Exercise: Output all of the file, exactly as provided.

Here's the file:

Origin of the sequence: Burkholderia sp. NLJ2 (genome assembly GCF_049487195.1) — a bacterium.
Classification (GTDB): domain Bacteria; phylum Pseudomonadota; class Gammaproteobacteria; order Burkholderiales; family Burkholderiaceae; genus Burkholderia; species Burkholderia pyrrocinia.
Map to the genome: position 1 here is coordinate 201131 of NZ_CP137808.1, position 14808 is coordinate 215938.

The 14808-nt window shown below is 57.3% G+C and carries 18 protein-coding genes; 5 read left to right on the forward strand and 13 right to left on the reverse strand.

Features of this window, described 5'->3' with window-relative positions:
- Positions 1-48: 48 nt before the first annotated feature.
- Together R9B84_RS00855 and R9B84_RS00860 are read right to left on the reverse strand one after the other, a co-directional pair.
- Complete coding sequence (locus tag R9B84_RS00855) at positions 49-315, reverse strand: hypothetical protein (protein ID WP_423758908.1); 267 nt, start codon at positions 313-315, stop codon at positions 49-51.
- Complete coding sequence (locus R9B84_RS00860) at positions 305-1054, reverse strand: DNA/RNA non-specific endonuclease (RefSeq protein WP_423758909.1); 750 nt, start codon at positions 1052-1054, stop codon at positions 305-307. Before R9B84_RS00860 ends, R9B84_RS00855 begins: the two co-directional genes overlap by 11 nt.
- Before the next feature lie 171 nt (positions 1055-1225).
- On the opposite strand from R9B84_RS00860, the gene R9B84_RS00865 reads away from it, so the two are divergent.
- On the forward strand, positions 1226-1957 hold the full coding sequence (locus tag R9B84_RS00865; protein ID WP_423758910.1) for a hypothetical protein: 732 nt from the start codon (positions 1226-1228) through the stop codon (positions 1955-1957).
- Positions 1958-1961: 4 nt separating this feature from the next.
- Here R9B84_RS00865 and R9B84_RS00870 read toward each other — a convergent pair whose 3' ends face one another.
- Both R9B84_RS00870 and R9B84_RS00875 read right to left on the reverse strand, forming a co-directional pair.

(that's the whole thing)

Origin of the sequence: Burkholderia sp. NLJ2 (genome assembly GCF_049487195.1) — a bacterium.
Classification (GTDB): domain Bacteria; phylum Pseudomonadota; class Gammaproteobacteria; order Burkholderiales; family Burkholderiaceae; genus Burkholderia; species Burkholderia pyrrocinia.
Map to the genome: position 1 here is coordinate 201131 of NZ_CP137808.1, position 14808 is coordinate 215938.

The 14808-nt window shown below is 57.3% G+C and carries 18 protein-coding genes; 5 read left to right on the forward strand and 13 right to left on the reverse strand.

Features of this window, described 5'->3' with window-relative positions:
- Positions 1-48: 48 nt before the first annotated feature.
- Together R9B84_RS00855 and R9B84_RS00860 are read right to left on the reverse strand one after the other, a co-directional pair.
- Complete coding sequence (locus tag R9B84_RS00855) at positions 49-315, reverse strand: hypothetical protein (protein ID WP_423758908.1); 267 nt, start codon at positions 313-315, stop codon at positions 49-51.
- Complete coding sequence (locus R9B84_RS00860) at positions 305-1054, reverse strand: DNA/RNA non-specific endonuclease (RefSeq protein WP_423758909.1); 750 nt, start codon at positions 1052-1054, stop codon at positions 305-307. Before R9B84_RS00860 ends, R9B84_RS00855 begins: the two co-directional genes overlap by 11 nt.
- Before the next feature lie 171 nt (positions 1055-1225).
- On the opposite strand from R9B84_RS00860, the gene R9B84_RS00865 reads away from it, so the two are divergent.
- On the forward strand, positions 1226-1957 hold the full coding sequence (locus tag R9B84_RS00865; protein ID WP_423758910.1) for a hypothetical protein: 732 nt from the start codon (positions 1226-1228) through the stop codon (positions 1955-1957).
- Positions 1958-1961: 4 nt separating this feature from the next.
- Here R9B84_RS00865 and R9B84_RS00870 read toward each other — a convergent pair whose 3' ends face one another.
- Both R9B84_RS00870 and R9B84_RS00875 read right to left on the reverse strand, forming a co-directional pair.